Alternative Energy

Published on September 17th, 2012 | by Guest Contributor


New Passive Solar Tracker Mimics Sunflower

Sunflowers naturally follow the trajectory of the sun throughout the day, each leaf maximizing the amount of sunlight it receives. This evolutionary adaption is called heliotropism, and is what inspired professor Hongrui Jiang at University of Wisonsin-Madison to find more efficient ways to harvest solar energy.

In an amazing example of life imitating nature, scientists are using nature’s sun trackers, sunflowers, as models for solar energy inspiration.

Sunflowers are suntrackers

Sunflowers are sun trackers

Creating Passive Solar Trackers

Most of today’s solar trackers are “active”, meaning that they are reliant on electrical motors to position the photovoltaic equipment for better performance. A passive solar tracker, does not need an extra input of electricity to function, instead it uses the natural insolation energy (sunlight) to do the work.

Jiang’s Solar Tracker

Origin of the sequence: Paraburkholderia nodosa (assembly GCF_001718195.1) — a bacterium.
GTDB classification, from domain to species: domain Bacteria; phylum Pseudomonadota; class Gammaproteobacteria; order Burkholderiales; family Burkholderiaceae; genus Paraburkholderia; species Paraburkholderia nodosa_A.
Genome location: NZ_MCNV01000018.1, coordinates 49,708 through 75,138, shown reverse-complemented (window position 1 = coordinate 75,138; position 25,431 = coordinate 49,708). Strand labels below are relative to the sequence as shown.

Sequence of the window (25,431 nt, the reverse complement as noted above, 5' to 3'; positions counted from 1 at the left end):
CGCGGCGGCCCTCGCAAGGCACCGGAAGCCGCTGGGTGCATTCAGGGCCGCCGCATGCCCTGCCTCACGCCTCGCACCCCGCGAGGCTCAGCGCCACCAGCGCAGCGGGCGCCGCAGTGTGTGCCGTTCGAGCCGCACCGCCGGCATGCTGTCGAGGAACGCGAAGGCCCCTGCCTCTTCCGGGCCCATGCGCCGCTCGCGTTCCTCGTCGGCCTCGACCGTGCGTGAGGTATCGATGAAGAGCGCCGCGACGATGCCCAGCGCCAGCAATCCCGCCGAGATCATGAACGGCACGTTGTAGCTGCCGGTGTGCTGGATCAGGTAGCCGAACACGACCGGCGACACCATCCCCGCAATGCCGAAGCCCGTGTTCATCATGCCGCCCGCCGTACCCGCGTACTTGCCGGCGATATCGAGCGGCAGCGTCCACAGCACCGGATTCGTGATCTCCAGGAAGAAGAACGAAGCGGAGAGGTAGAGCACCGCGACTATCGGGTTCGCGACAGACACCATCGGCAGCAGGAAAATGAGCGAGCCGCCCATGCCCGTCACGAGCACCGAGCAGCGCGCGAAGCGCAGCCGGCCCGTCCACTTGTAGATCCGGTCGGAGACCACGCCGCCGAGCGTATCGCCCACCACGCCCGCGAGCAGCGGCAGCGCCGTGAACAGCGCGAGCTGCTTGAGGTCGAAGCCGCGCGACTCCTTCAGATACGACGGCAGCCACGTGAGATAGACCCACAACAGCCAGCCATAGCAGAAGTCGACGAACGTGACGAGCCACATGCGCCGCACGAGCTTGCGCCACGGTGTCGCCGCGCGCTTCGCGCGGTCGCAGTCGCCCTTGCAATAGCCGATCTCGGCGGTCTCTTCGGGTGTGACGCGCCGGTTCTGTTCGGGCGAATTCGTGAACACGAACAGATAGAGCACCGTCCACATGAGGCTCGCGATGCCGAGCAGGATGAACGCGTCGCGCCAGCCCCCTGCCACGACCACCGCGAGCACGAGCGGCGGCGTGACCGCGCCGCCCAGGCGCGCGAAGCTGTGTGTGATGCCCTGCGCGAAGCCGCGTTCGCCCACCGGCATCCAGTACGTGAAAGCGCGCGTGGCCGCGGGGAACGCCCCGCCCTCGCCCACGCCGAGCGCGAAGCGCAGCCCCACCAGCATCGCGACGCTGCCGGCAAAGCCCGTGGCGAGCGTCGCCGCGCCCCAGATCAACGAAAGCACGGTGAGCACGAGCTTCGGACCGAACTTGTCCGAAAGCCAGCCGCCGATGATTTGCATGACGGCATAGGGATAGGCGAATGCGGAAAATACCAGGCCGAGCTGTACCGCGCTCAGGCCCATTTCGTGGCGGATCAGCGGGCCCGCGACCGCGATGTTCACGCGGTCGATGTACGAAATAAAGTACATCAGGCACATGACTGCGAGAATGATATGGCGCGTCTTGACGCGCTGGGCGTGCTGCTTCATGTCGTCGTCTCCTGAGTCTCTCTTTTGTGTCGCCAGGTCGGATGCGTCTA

Jiang’s passive solar tracker design is based on a combination of liquid crystalline elastomers (LCE), materials that contract in the presence of heat, and carbon nanotubes, which absorb light. “Carbon nanotubes have a very wide range of absorption, visible light all the way to infrared,” says Jiang. “That is something we can take advantage of, since it is possible to use sunlight to drive it directly.”

Boosting Traditional Solar Cells by 10%

With the combination of these two materials, a system that is capable of moving solar cells in the direction of the sun as a direct response of sunlight can be made. This is exactly what Jiang has done, and according to his tests, the new tracking system can boost performance rates of traditional solar cells with about 10% – twice the increase of what is common through material improvements in the solar cells themselves.

Would You Like to Learn More About Solar Trackers?

To see a prototype of the tracker in action, check out Jiang`s video called Artificial heliotropism in action.

Sources: Direct Sun-Driven Artificial Heliotropism for Solar Energy Harvesting Based on a Photo-Thermomechanical Liquid-Crystal Elastomer Nanocomposite

{sunflower image via Redmond Ramone}

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